- 500 gr. of Antonio Tomas Spanish Bomba Rice (around 125 gr. per person).
- 800 gr. of chopped chicken, the liver is usually included.
- 250 gr. of ‘bajoqueta’ or ‘ferraura’, or flat green beans. .
- 200 gr. of “garrofó”. A variety of white bean, large and flat typical of Valencia. If the ‘garrofón’ isnot fresh, we will only add 100 gr. previously soaked for approximately twelve hours before.
- 100 gr. pureed tomato, the equivalent of approximately one medium-size grated tomato.
- 150 cc extra virgin olive oil.
- Saffron threads (alternatively food color, although it is not the same).
- One teaspoon of La Dalia Paella Seasoning.
- Regular table salt.
- Rosemary branch (alternatively dried rosemary, although it is not advisable).
- Water. As a general rule, we will use double amount of water than rice.
- ILVO Paella pan
The first thing we have to do is to level the paella pan so that the rice is evenly distributed and boils equally. To do so, we only have to pour the cold oil and check that it stays in the centre of the paella pan. Once it is well centered, turn on your stove and wait for the oil to be very hot to start frying the meat. Spread the oil with a spatula all around on the bottom of the pan to prevent it from burning.
Once the oil is really hot, add the chicken which we would have previously salted, and we will brown it slowly by cooking both sides in the pan. The larger pieces are generally left in the centre of the pan, removing the smaller ones to the sides to prevent them from burning. Repeat once more, as it is important for all the meat to be well browned at a low heat and slowly, so that everything is well fried. There lies part of the secret of a good Paella.
When the meat is brown we must move it all to the edges where we will have less heat intensity, and it is time to fry the flat green beans. Like the meat, the vegetables must be well fried yet not burnt, so constantly turning it around. When cooked, it is time to add the fresh pureed tomato proceeding in the same way: we move the vegetables towards the edges and fry the tomato well, making sure it does not burn. When the tomato has released all of it’s water, it is well fried.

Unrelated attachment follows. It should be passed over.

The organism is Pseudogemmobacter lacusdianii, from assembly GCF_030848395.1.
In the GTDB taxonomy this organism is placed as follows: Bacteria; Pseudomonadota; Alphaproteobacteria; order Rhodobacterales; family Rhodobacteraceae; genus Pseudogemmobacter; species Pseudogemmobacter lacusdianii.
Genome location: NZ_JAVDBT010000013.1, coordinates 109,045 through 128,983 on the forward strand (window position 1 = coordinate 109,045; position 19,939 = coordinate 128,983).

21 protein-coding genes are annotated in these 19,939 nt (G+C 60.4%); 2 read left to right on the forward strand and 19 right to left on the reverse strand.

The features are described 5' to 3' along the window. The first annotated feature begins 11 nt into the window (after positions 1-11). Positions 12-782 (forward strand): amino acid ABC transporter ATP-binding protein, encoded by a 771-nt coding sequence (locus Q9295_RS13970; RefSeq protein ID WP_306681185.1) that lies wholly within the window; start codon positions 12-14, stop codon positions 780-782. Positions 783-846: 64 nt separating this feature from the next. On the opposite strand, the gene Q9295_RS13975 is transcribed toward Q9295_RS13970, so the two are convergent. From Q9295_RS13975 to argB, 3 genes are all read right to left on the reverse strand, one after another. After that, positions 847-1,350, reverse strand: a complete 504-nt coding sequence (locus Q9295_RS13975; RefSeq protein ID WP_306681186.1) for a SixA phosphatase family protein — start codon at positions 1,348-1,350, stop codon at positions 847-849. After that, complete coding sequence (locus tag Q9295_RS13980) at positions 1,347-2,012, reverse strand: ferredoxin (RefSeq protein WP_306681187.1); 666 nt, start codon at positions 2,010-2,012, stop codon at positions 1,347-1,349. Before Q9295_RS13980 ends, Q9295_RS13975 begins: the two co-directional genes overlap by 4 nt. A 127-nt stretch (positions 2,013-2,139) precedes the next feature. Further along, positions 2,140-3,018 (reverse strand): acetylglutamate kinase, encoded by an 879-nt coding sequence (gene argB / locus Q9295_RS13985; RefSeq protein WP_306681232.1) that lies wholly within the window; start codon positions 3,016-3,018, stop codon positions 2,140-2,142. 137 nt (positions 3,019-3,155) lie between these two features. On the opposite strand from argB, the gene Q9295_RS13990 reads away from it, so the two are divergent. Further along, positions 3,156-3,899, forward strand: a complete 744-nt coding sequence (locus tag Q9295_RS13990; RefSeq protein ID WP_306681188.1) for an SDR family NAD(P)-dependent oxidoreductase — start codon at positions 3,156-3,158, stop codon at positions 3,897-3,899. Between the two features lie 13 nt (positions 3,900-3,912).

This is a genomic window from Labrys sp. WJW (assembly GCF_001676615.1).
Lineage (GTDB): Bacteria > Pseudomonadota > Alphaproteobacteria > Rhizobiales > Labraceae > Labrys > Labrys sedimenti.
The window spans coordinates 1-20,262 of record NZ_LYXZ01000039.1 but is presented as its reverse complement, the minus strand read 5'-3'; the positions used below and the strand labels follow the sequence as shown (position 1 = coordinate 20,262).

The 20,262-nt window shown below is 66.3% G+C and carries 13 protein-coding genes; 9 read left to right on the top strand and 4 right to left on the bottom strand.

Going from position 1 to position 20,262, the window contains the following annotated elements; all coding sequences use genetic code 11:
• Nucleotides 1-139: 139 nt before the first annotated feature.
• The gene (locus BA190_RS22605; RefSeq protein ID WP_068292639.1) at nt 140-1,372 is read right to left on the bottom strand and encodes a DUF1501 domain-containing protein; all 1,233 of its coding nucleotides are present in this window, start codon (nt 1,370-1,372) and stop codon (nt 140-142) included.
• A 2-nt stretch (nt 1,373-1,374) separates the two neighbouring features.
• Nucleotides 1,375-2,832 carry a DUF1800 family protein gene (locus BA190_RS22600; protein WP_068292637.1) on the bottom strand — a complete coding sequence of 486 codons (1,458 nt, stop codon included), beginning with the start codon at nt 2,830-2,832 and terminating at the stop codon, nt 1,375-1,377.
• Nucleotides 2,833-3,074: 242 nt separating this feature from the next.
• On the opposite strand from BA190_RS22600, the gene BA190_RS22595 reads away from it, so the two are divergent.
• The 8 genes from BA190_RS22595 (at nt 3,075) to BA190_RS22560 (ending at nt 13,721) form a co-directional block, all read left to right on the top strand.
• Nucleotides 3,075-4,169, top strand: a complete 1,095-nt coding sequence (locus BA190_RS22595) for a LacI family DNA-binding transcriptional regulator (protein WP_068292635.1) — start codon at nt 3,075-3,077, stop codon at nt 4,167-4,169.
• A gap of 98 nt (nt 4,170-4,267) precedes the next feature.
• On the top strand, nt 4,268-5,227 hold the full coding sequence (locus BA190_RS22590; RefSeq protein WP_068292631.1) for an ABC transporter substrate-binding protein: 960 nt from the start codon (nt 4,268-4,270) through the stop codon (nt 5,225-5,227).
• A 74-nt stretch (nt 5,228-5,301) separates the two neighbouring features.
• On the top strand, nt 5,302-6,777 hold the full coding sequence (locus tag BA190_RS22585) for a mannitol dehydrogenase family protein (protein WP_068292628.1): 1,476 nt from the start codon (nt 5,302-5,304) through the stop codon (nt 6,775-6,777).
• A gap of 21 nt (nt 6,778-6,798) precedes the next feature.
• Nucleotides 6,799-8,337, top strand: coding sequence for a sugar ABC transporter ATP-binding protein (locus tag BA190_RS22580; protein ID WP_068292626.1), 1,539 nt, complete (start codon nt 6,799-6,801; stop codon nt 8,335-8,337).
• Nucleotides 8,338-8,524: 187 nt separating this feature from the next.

Once all the previous ingredients are well fried, we must stir uniformly and leave it all to fry together for a moment. The meat must be well browned, and the vegetables and tomato well fried. Now we add the Paella seasoning and stir quickly, making sure it does not burn. It is very important to have a bit of water ready, and add it immediately to prevent the seasoning from burning, as it would give the Paella a bad flavor.
It is time to add the water to our Paella; we will add water until it completely covers the pan. Now add the saffron threads (or food colour) and the white beans. Now turn up the heat as much as possible until it boils.
When the stock is at boiling point, we will taste for salt and add a little if necessary. We will leave it to boil for 45 minutes more.
Now we must be prepared to add the rice, but before we must consider the amount of stock, we recommend there should be approximately double the amount of water than rice. The water measure –whenever the size of the pan is ideal for the portions required – is that in which the water level is above the internal rivets of the pan’s handles. Like the amount of oil or rice, the water measure is indicative, and experience is going to be our best ally.
Once the water has been added, it is time to taste the salt contents, adding more if necessary. It is important to highlight that the salt contents must be tried just before adding the rice, and it must be quite noticeable.
Then we must increase the heat again and add the rice spreading it evenly around the pan. Cook it for 5 minutes at high heat, then another 5 minutes at medium heat and 8-10 minutes the lowest heat. In total, the rice must be cooked for approximately 18 to 20 minutes, although this time differs depending on the hardness of the water of each place. The rice must be dry and the grain whole.
As a general rule, we will never add water once we have added the rice to the paella. If you see the rice is still not done and the paella is running short of broth, turn the heat down and cover with silver foil or a lid so that it evaporates less water. Never add water, if anything add boiling broth previously set aside in order not to cut the rice’s boiling process.
In Valencia it is also very typical to leave the rice on the base of the paella pan, toasted and crispy, this rice is called “Socarrat”. We can obtain the famous ‘socarrat’ by placing the pan directly on the ember, or the highest heat of your stove, immediately after the Paella is finished.
In Valencia, it is customary to leave the paella to rest for a few minutes before serving it. This rest is usually very good for the rice. As well as indispensable if it were a bit hard as it helps for the rice to finish cooking and to absorb the remaining broth. If it is still very hard, you can cover the paella with a thick paper and sprinkle with a bit of water, and then leave it to settle for a few more minutes.
And if we want to be really faithful to the tradition, we will eat the paella directly from the pan and if possible with a wooden spoon.
Recipe courtesy of Antonio Tomas